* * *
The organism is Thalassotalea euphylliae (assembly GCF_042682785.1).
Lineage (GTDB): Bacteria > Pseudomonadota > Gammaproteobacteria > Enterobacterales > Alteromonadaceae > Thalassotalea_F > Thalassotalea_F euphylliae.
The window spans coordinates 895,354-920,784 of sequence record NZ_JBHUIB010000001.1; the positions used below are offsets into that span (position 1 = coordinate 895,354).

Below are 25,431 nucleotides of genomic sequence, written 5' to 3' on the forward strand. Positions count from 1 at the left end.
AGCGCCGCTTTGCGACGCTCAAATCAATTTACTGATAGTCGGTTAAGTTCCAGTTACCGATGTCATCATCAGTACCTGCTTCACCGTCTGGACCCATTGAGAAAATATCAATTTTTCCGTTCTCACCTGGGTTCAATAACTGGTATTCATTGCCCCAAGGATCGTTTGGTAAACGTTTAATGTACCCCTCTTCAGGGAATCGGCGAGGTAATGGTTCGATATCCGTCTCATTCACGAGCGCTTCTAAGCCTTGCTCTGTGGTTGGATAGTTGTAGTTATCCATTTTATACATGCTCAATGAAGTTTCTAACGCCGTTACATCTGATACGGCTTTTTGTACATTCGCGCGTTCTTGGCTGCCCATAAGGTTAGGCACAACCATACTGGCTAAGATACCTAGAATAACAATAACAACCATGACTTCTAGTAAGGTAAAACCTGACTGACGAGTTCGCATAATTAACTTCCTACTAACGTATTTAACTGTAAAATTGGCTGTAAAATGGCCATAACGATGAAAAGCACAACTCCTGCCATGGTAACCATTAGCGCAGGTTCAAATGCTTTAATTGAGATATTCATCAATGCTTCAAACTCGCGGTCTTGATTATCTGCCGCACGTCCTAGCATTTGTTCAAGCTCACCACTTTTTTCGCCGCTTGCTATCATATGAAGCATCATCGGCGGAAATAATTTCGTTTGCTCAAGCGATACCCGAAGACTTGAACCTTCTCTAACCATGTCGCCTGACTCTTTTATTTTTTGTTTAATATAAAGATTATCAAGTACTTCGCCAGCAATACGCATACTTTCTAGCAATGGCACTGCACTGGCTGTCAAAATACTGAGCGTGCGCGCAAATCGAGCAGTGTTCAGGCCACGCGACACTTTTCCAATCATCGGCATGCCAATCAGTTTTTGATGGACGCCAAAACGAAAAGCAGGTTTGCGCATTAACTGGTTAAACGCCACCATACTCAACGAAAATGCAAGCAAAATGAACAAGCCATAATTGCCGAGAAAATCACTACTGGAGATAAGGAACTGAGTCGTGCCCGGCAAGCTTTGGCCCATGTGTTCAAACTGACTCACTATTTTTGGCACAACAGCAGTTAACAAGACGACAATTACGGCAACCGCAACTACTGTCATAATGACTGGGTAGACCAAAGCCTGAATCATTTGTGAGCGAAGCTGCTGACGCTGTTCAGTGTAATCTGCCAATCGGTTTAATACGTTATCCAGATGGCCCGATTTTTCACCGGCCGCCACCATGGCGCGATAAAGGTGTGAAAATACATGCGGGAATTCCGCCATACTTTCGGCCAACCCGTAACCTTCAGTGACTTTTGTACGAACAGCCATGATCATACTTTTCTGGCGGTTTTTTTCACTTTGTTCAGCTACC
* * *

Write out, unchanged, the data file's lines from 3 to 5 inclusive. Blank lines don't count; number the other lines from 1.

The window spans coordinates 895,354-920,784 of sequence record NZ_JBHUIB010000001.1; the positions used below are offsets into that span (position 1 = coordinate 895,354).

Below are 25,431 nucleotides of genomic sequence, written 5' to 3' on the forward strand. Positions count from 1 at the left end.
AGCGCCGCTTTGCGACGCTCAAATCAATTTACTGATAGTCGGTTAAGTTCCAGTTACCGATGTCATCATCAGTACCTGCTTCACCGTCTGGACCCATTGAGAAAATATCAATTTTTCCGTTCTCACCTGGGTTCAATAACTGGTATTCATTGCCCCAAGGATCGTTTGGTAAACGTTTAATGTACCCCTCTTCAGGGAATCGGCGAGGTAATGGTTCGATATCCGTCTCATTCACGAGCGCTTCTAAGCCTTGCTCTGTGGTTGGATAGTTGTAGTTATCCATTTTATACATGCTCAATGAAGTTTCTAACGCCGTTACATCTGATACGGCTTTTTGTACATTCGCGCGTTCTTGGCTGCCCATAAGGTTAGGCACAACCATACTGGCTAAGATACCTAGAATAACAATAACAACCATGACTTCTAGTAAGGTAAAACCTGACTGACGAGTTCGCATAATTAACTTCCTACTAACGTATTTAACTGTAAAATTGGCTGTAAAATGGCCATAACGATGAAAAGCACAACTCCTGCCATGGTAACCATTAGCGCAGGTTCAAATGCTTTAATTGAGATATTCATCAATGCTTCAAACTCGCGGTCTTGATTATCTGCCGCACGTCCTAGCATTTGTTCAAGCTCACCACTTTTTTCGCCGCTTGCTATCATATGAAGCATCATCGGCGGAAATAATTTCGTTTGCTCAAGCGATACCCGAAGACTTGAACCTTCTCTAACCATGTCGCCTGACTCTTTTATTTTTTGTTTAATATAAAGATTATCAAGTACTTCGCCAGCAATACGCATACTTTCTAGCAATGGCACTGCACTGGCTGTCAAAATACTGAGCGTGCGCGCAAATCGAGCAGTGTTCAGGCCACGCGACACTTTTCCAATCATCGGCATGCCAATCAGTTTTTGATGGACGCCAAAACGAAAAGCAGGTTTGCGCATTAACTGGTTAAACGCCACCATACTCAACGAAAATGCAAGCAAAATGAACAAGCCATAATTGCCGAGAAAATCACTACTGGAGATAAGGAACTGAGTCGTGCCCGGCAAGCTTTGGCCCATGTGTTCAAACTGACTCACTATTTTTGGCACAACAGCAGTTAACAAGACGACAATTACGGCAACCGCAACTACTGTCATAATGACTGGGTAGACCAAAGCCTGAATCATTTGTGAGCGAAGCTGCTGACGCTGTTCAGTGTAATCTGCCAATCGGTTTAATACGTTATCCAGATGGCCCGATTTTTCACCGGCCGCCACCATGGCGCGATAAAGGTGTGAAAATACATGCGGGAATTCCGCCATACTTTCGGCCAACCCGTAACCTTCAGTGACTTTTGTACGAACAGCCATGATCATACTTTTCTGGCGGTTTTTTTCACTTTGTTCAGCTACC